Former Football Great Dishes Out The Dirt

Roy Keane’s autobiography The Second Half was released last week, and the outspoken and controversial former Manchester United midfielder and Sunderland manager,  has put in a fair share of controversial stuff that should ensure the book sells very well – that’s the general idea isn’t it?

roy keane the second half

The 43 year-old has talked about his times playing at St. James’ Park:

“I always had a bit of hassle against Newcastle. I’d been sent off twice up there. I’d had my battles with (Alan) Shearer and Rob Lee,”

“I always thought they were an arrogant bunch, for a club that had won f*** all. We always got decent results at St James’ Park; it wasn’t a bad place to play. But as for the Toon Army, the Geordies and the hostile reception – I never fell for all that crap.”

Of course there was the famous confrontation with Alan Shearer back in September of 2001, when we beat the Red Devils 4-3 with an 83rd minute winner from Alan Shearer, and Roy Keane was sent off for apparently striking the Newcastle legend.

Keane was a hot head when he played football, he was a hot head when  managing clubs like Sunderland and Ipswich, and he is currently an outspoken pundit as well as being assistant manager to Paul Lambert at Aston Villa,  and assistant manager to Martin O’Neill for Ireland.

Keane says that Sunderland’s 2-1 home win over Newcastle back in October 2008, our relegation season, was their first home win for 30 years, and was the happiest day of his time as Sunderland manager:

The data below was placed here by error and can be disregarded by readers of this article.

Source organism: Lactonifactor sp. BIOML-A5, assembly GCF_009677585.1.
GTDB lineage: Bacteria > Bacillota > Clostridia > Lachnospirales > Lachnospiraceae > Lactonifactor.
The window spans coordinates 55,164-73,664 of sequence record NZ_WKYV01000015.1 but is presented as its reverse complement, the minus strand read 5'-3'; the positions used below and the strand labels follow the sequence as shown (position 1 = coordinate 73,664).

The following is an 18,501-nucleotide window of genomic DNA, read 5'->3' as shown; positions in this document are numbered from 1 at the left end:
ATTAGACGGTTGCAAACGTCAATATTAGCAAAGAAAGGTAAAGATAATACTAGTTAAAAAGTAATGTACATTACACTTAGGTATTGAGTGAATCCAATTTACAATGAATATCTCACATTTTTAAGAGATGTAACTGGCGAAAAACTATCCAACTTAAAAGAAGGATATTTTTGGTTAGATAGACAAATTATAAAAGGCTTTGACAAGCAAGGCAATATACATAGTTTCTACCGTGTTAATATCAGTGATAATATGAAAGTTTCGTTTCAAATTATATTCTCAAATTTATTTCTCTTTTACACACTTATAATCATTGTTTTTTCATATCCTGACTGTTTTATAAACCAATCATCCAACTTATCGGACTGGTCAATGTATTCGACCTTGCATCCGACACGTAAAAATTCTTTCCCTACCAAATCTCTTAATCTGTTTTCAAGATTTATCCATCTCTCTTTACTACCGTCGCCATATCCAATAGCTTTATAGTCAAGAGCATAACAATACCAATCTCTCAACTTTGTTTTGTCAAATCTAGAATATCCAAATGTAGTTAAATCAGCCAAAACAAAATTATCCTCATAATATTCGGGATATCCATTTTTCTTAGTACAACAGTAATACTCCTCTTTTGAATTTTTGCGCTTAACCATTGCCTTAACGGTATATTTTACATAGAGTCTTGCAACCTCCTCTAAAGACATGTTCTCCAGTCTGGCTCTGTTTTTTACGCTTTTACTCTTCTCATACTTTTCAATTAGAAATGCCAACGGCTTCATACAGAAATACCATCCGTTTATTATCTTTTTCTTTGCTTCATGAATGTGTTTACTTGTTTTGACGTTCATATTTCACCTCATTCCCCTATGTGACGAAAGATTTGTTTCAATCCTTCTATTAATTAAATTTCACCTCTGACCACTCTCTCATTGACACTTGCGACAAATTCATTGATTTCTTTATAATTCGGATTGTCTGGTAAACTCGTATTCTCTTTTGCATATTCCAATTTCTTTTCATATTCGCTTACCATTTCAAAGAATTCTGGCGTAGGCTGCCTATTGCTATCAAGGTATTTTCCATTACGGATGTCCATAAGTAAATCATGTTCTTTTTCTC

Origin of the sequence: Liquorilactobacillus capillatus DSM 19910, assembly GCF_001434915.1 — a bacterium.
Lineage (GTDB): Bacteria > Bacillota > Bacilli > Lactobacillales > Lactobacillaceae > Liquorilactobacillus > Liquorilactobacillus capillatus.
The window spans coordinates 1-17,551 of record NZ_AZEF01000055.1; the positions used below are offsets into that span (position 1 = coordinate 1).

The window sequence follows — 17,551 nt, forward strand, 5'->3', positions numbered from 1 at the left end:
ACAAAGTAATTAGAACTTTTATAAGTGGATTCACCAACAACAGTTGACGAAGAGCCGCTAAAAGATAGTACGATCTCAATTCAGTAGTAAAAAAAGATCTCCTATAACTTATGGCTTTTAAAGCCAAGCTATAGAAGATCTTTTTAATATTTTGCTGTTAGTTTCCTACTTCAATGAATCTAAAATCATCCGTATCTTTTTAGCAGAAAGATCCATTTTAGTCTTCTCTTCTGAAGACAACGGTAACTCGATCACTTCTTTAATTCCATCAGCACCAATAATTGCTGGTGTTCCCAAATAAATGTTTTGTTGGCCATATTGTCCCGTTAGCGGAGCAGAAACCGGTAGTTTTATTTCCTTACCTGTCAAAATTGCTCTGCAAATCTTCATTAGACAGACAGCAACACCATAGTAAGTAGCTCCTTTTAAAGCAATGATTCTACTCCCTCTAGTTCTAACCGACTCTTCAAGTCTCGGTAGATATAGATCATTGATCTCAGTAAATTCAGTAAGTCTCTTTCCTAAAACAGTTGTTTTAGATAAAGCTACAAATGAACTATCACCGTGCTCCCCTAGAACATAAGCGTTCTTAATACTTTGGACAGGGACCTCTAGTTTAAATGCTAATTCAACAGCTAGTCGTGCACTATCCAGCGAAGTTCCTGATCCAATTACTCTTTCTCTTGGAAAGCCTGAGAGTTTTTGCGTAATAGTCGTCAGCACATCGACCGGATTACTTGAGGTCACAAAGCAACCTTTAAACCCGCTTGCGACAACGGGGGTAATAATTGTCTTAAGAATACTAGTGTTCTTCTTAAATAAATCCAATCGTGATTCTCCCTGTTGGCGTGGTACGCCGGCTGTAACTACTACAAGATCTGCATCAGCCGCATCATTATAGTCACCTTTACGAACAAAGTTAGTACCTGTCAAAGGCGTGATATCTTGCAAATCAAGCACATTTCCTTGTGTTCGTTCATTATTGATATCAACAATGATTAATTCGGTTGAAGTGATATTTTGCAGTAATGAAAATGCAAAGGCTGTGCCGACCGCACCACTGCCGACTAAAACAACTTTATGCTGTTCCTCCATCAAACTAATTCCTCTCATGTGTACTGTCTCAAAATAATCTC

“It was the first time we’d beaten Newcastle at home in thirty-odd years. It was electric – the tension. Djibril Cisse scored, and Kieran Richardson.”

“The level of player we had now had gone up since I’d come to the club. We played really well. I think it was my happiest day at Sunderland.” “We were a goal down after four minutes – a Michael Owen header,” 

“There were mind games going on before the match. The police got us there three hours before kick off – players got bored, testosterone levels are high; it’s too long to wait. Jonny Evans and Phil Bardsley were injured, so didn’t play. They were a big loss.”

We would expect the autobiography to be a big success, and he would then have to write another book and criticize even more people and clubs, and then he would have another best seller on his hands.

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6 comments so far

  • Laurent Robert 32

    Oct 12, 2014 at 9:17 AM

    Comment #1

    I quite like Keane speaking his mind because you know that it’s pretty much what he’s thinking, regardless whether you agree with what he’s saying.

    It ruffles some feathers, but it’s better than hearing Pinnochio’s delusions and lies all the time.

  • Lost Plot

    Oct 12, 2014 at 9:21 AM

    Comment #2

    Didn’t know Roy Keane could write .. Has he used jumbo crayons?

  • Laurent Robert 32

    Oct 12, 2014 at 9:21 AM

    Comment #3

    Don’t forget to take your receipt to the till for your free prawn sarnie.


    Tesco are handing out free prawn sandwiches with copies of Roy Keane’s book:

  • magscar

    Oct 12, 2014 at 9:36 AM

    Comment #4

    Not read the book nor likely to but does he on to explain how he was needlessly sentoff at SJP after Shearer suckered him into tasking a swing at him in last few minutes of game. He missed,Shearer dodged and laughed ,crowd roared felt like another goal.

    He is unfortunately right about them turning us over but we have some wonderful results as well to temper that.

  • musomag

    Oct 12, 2014 at 12:21 PM

    Comment #5

    One of the biggest arseholes ever to have kicked a ball.

    Have another look at one of his career defining moments, absolute legend…
    ….The legend being Shearer of course.

    As a fellow Irishman – FCUK YOU ROY

  • lochinvar

    Oct 12, 2014 at 10:40 PM

    Comment #6



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